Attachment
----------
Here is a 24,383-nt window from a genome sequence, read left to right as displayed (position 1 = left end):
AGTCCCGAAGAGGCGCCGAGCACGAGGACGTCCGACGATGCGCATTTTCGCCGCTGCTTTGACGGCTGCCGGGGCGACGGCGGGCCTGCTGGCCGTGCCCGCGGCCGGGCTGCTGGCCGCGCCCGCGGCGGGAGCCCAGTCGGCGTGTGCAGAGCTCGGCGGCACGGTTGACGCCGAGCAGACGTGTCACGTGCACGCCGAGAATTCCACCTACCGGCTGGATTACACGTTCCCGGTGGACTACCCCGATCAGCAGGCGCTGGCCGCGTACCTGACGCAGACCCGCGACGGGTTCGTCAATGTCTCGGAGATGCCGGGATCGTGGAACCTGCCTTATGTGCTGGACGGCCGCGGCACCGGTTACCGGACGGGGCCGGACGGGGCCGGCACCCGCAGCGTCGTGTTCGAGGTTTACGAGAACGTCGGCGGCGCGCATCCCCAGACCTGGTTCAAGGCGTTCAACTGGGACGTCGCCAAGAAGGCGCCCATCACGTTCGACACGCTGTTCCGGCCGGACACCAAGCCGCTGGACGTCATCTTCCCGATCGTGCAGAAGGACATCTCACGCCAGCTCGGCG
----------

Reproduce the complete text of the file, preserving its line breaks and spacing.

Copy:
Here is a 24,383-nt window from a genome sequence, read left to right as displayed (position 1 = left end):
AGTCCCGAAGAGGCGCCGAGCACGAGGACGTCCGACGATGCGCATTTTCGCCGCTGCTTTGACGGCTGCCGGGGCGACGGCGGGCCTGCTGGCCGTGCCCGCGGCCGGGCTGCTGGCCGCGCCCGCGGCGGGAGCCCAGTCGGCGTGTGCAGAGCTCGGCGGCACGGTTGACGCCGAGCAGACGTGTCACGTGCACGCCGAGAATTCCACCTACCGGCTGGATTACACGTTCCCGGTGGACTACCCCGATCAGCAGGCGCTGGCCGCGTACCTGACGCAGACCCGCGACGGGTTCGTCAATGTCTCGGAGATGCCGGGATCGTGGAACCTGCCTTATGTGCTGGACGGCCGCGGCACCGGTTACCGGACGGGGCCGGACGGGGCCGGCACCCGCAGCGTCGTGTTCGAGGTTTACGAGAACGTCGGCGGCGCGCATCCCCAGACCTGGTTCAAGGCGTTCAACTGGGACGTCGCCAAGAAGGCGCCCATCACGTTCGACACGCTGTTCCGGCCGGACACCAAGCCGCTGGACGTCATCTTCCCGATCGTGCAGAAGGACATCTCACGCCAGCTCGGCG